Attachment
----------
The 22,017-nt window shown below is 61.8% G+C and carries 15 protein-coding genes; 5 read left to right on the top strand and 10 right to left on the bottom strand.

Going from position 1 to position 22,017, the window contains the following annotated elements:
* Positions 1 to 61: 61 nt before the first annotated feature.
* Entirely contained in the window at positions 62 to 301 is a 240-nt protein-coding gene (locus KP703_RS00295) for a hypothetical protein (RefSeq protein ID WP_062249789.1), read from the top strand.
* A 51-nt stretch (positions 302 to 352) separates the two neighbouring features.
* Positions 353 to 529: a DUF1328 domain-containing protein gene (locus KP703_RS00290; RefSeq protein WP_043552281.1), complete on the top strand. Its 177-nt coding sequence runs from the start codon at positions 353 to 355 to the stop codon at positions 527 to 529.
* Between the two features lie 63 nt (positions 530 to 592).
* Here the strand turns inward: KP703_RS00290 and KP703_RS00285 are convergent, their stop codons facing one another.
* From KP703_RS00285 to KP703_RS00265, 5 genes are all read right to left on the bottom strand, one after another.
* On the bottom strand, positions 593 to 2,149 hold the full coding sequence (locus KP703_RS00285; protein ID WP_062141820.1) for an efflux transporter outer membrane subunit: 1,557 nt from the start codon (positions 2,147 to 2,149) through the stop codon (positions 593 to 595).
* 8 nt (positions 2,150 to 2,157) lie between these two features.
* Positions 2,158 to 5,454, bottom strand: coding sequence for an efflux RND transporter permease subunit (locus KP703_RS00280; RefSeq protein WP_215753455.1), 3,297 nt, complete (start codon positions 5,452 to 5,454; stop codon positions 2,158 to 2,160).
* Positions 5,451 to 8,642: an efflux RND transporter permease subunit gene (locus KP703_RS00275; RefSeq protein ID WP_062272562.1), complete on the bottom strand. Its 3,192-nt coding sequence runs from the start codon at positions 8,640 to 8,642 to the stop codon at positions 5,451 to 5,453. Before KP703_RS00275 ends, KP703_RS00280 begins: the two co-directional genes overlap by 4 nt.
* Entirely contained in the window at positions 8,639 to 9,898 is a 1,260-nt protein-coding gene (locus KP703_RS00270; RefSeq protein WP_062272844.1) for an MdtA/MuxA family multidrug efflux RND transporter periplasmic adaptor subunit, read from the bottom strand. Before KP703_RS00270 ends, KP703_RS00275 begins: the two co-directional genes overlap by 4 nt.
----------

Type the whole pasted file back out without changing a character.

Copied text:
The 22,017-nt window shown below is 61.8% G+C and carries 15 protein-coding genes; 5 read left to right on the top strand and 10 right to left on the bottom strand.

Going from position 1 to position 22,017, the window contains the following annotated elements:
* Positions 1 to 61: 61 nt before the first annotated feature.
* Entirely contained in the window at positions 62 to 301 is a 240-nt protein-coding gene (locus KP703_RS00295) for a hypothetical protein (RefSeq protein ID WP_062249789.1), read from the top strand.
* A 51-nt stretch (positions 302 to 352) separates the two neighbouring features.
* Positions 353 to 529: a DUF1328 domain-containing protein gene (locus KP703_RS00290; RefSeq protein WP_043552281.1), complete on the top strand. Its 177-nt coding sequence runs from the start codon at positions 353 to 355 to the stop codon at positions 527 to 529.
* Between the two features lie 63 nt (positions 530 to 592).
* Here the strand turns inward: KP703_RS00290 and KP703_RS00285 are convergent, their stop codons facing one another.
* From KP703_RS00285 to KP703_RS00265, 5 genes are all read right to left on the bottom strand, one after another.
* On the bottom strand, positions 593 to 2,149 hold the full coding sequence (locus KP703_RS00285; protein ID WP_062141820.1) for an efflux transporter outer membrane subunit: 1,557 nt from the start codon (positions 2,147 to 2,149) through the stop codon (positions 593 to 595).
* 8 nt (positions 2,150 to 2,157) lie between these two features.
* Positions 2,158 to 5,454, bottom strand: coding sequence for an efflux RND transporter permease subunit (locus KP703_RS00280; RefSeq protein WP_215753455.1), 3,297 nt, complete (start codon positions 5,452 to 5,454; stop codon positions 2,158 to 2,160).
* Positions 5,451 to 8,642: an efflux RND transporter permease subunit gene (locus KP703_RS00275; RefSeq protein ID WP_062272562.1), complete on the bottom strand. Its 3,192-nt coding sequence runs from the start codon at positions 8,640 to 8,642 to the stop codon at positions 5,451 to 5,453. Before KP703_RS00275 ends, KP703_RS00280 begins: the two co-directional genes overlap by 4 nt.
* Entirely contained in the window at positions 8,639 to 9,898 is a 1,260-nt protein-coding gene (locus KP703_RS00270; RefSeq protein WP_062272844.1) for an MdtA/MuxA family multidrug efflux RND transporter periplasmic adaptor subunit, read from the bottom strand. Before KP703_RS00270 ends, KP703_RS00275 begins: the two co-directional genes overlap by 4 nt.